Republican Gov. Bill Lee said Tuesday he’s working to ensure his proposed $125 million school voucher program will be provided only to “legal residents” of Tennessee — a plan that some critics say could be illegal.
Lee discussed his high-profile school initiative with reporters just a day after U.S. Education Secretary Betsy DeVos, a prominent Republican cheerleader of private school vouchers, swung by the Tennessee Capitol to encourage lawmakers to pass the legislation.
“It’s important we provide this program and we’re going to make certain we provide that to legal residents of Tennessee,” Lee said.
Under the latest version, families would have to provide a birth certificate, driver’s license, passport or some other sort of government documentation for their children participating in the education savings account plan.
However, some have raised concerns about the requirement because schools don’t verify whether students are living in the country illegally.
The state’s teachers union has also warned that having school districts in charge of verifying students’ documentation may be illegal, citing a 1982 U.S. Supreme Court ruling that states can’t deny students a free public education because of immigration status.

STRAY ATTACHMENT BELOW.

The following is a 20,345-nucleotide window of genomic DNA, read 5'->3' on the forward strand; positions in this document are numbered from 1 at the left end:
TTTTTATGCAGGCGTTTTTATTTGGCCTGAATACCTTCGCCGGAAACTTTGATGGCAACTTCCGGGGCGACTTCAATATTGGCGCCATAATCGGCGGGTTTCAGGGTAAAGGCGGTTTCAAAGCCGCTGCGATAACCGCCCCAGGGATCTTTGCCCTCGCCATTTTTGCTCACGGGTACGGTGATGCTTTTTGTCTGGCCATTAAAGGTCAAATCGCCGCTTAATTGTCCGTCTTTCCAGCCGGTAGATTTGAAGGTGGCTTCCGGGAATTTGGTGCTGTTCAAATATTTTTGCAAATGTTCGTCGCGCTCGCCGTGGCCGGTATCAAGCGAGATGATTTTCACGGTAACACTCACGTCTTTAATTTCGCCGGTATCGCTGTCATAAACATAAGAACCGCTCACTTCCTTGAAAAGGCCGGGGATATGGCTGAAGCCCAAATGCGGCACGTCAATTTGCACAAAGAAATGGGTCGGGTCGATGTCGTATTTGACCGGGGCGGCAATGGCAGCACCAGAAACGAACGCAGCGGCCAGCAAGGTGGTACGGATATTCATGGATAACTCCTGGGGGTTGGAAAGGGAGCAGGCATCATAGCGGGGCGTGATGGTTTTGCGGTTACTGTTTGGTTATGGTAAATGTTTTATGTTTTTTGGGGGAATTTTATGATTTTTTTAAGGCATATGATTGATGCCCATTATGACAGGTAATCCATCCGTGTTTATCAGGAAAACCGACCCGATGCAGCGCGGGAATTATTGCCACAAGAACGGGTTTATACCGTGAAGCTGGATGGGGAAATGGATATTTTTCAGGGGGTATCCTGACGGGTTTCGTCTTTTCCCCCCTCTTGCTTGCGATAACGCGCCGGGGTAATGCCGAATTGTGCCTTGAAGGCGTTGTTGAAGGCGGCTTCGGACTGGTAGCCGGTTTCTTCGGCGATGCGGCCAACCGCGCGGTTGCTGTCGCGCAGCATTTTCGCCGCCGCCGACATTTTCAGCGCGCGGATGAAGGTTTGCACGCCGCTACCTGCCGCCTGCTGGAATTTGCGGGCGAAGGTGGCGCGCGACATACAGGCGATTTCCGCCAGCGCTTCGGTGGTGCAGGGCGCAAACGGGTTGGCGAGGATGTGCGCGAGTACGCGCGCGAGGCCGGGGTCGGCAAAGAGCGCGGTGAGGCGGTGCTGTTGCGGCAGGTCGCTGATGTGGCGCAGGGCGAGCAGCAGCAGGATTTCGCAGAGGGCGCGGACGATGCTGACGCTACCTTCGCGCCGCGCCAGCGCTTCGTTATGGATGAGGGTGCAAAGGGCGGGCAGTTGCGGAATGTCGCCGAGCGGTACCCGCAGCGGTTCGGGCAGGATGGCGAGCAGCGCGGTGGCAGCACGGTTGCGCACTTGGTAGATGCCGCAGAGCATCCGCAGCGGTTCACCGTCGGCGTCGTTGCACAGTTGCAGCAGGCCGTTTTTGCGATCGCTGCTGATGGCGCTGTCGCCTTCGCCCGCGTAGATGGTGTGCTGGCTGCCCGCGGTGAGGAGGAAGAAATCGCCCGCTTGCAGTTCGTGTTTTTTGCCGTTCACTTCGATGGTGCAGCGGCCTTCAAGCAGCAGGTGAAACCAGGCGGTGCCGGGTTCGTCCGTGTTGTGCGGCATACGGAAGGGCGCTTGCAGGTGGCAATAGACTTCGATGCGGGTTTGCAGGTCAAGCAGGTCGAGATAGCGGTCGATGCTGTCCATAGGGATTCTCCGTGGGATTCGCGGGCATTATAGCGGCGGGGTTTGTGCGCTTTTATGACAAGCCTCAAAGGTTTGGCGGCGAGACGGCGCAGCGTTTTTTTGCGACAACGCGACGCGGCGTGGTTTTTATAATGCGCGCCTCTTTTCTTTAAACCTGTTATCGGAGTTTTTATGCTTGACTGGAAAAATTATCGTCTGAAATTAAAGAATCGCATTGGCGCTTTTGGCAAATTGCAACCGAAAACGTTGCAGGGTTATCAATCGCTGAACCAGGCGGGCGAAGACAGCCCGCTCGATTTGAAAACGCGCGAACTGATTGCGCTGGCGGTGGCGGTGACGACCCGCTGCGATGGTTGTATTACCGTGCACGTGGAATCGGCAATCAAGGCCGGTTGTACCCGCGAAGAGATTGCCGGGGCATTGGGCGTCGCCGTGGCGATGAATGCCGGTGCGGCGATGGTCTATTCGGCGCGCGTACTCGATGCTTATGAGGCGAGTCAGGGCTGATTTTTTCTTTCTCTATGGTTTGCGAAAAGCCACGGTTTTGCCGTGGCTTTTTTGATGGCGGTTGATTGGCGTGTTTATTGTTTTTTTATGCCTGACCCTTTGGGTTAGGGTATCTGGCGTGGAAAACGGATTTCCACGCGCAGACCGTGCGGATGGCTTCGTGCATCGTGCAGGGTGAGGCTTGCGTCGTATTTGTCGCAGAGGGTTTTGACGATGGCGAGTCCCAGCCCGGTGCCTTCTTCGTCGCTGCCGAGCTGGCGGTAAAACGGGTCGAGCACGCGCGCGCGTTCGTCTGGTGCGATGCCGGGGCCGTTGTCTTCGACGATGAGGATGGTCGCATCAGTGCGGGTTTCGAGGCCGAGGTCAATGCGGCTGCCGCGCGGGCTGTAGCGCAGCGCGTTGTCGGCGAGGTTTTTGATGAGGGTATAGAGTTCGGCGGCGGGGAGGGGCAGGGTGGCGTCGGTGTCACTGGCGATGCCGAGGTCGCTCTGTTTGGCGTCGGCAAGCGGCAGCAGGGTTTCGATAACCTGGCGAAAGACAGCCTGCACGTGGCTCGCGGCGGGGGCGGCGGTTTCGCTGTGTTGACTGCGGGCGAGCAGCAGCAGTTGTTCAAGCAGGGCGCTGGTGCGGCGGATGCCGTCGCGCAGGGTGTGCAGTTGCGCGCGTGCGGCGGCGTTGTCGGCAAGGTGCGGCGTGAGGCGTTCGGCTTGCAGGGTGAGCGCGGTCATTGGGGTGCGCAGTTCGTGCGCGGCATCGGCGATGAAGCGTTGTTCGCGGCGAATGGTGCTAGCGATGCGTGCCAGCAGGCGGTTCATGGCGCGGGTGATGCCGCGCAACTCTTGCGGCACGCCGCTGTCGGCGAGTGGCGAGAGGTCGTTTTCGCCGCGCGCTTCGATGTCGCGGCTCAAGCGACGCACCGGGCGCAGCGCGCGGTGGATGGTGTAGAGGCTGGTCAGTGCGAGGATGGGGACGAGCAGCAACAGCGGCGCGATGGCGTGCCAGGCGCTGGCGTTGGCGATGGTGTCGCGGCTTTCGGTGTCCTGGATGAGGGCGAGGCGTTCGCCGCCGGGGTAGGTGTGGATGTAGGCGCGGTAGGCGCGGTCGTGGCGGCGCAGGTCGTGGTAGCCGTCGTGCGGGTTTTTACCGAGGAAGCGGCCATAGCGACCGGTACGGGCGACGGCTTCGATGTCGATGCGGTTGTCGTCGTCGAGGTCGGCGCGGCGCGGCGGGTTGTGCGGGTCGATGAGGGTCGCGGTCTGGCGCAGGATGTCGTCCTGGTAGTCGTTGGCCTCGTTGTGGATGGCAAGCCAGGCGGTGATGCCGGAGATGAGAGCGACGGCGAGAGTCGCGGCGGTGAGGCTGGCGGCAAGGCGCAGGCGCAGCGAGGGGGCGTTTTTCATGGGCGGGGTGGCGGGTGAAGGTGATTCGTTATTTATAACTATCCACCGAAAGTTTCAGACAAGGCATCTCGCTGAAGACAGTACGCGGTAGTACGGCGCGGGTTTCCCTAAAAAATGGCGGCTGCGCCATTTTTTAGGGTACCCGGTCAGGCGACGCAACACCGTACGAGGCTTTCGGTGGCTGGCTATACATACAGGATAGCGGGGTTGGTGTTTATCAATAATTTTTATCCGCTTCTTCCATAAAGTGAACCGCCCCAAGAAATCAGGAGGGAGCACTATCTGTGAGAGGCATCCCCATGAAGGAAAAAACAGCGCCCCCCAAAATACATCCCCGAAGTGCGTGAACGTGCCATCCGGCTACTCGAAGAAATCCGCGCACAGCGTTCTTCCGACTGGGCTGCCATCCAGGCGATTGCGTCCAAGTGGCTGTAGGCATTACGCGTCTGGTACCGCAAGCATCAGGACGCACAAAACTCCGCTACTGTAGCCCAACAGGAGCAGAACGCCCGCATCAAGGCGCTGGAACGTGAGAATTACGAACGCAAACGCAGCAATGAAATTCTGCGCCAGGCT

Proponents of the ESA plan have downplayed those concerns, countering that Tennessee’s public schools will continue to be open for all students, but the voucher program is an extra component and not applicable to previous court decisions.
“The ESA program itself is above and beyond what our basic education program is, our basic education funding, it is above and beyond our basic K-12 programing we provide for all children that are here in the state Tennessee,” Republican House Majority Leader William Lamberth recently told reporters while defending the bill.
“So there are no legal issues that I know of that anybody has brought up at this juncture about specifically including only U.S. citizens in this program.”
If the program is approved, families in a handful of low-performing school districts across the state could receive up to $7,300 in state funds if they meet certain low-income thresholds.
The proposal is expected to reach the House floor soon.